They say the days of the charismatic teacher are numbered. And while I never played the “sage on the stage” I was not above putting on a show. My supervisors pretended to be interested in individual student gains, but the real bean counting in those days was butts in the seats. In order to keep my numbers up I had to engage the students and, whenever possible, make the learning experience fun. Which it always was to me.
I will admit that adding Afro Lady, AKA Bernice, and her literacy charge, Margaret, to the mix presented a challenge to my delivery system. I found myself putting a little mustard on my lesson plans. One of my spiced up lessons is still lodged in my memory banks.
As a math teacher, I have always been a proponent of the big picture. The multitude of processes students are normally required to learn often don’t make sense in and of themselves. The intrepid student who achieves mastery of percents, ratios and proportions does come to see the interconnectedness of it all but many fall by the wayside, feeling betrayed by the system and mislead by their teacher.
Solution: Instead of slogging through to the Promised Land, start with the big picture. To that end I set myself the task of presenting the big picture all in one place-on the big chalkboard. All known processes with examples and sample problems merged into an army in white, marching across the vast field of green, encumbered by my childish scrawl but proudly bearing the flag of unity and the promise of future success. To keep things light I planned to tell the students they could leave early as soon as they mastered the board.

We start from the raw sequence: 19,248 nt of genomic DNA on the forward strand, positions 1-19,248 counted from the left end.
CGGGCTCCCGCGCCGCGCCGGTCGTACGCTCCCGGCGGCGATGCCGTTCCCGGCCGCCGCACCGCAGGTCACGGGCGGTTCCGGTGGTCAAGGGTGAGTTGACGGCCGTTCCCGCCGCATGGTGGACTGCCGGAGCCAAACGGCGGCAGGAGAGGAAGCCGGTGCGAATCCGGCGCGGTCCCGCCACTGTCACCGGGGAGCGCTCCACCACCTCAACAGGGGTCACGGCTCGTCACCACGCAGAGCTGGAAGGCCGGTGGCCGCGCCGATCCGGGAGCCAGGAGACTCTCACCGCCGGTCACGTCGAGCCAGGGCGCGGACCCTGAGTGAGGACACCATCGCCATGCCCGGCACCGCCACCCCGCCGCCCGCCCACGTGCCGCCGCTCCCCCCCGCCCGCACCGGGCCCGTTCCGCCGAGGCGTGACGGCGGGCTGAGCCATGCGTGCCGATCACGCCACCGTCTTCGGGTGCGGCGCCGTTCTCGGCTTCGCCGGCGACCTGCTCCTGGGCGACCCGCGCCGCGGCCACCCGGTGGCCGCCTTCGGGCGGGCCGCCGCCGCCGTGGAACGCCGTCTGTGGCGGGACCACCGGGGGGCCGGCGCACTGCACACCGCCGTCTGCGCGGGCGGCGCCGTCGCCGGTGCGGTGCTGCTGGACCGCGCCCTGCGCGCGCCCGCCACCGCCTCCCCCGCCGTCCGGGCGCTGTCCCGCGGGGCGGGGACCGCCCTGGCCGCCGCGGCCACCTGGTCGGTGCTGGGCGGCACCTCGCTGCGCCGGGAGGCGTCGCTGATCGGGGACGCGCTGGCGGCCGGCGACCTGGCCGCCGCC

But my real target audience was Bernice. I counted on her arriving before the students, giving me a moment to bask in the light of my brilliant pedagogy. As to her arrival, she did not disappoint. Nor could I complain of her attention to my project. She took a long moment to look the board over, smiling and nodding, appropriately I thought.
Then she spoke. “I see you only used one side of the board. Are you going to put Algebra and Geometry on the other?”
I dropped a beat, and then said without smiling, “No I thought I might put the complete works of William Shakespeare on the backside.”
And then she said the most curious thing: “Do you know any Shakespeare?”
Have you ever hit an inside straight in poker? Or happened on a 300 point word in scrabble? Or felt as clever as Brer Rabbit when he begged Brer Fox not to throw him into his beloved briar patch?
“Do I know any Shakespeare?” Lady, you just kicked the door wide open. Game On!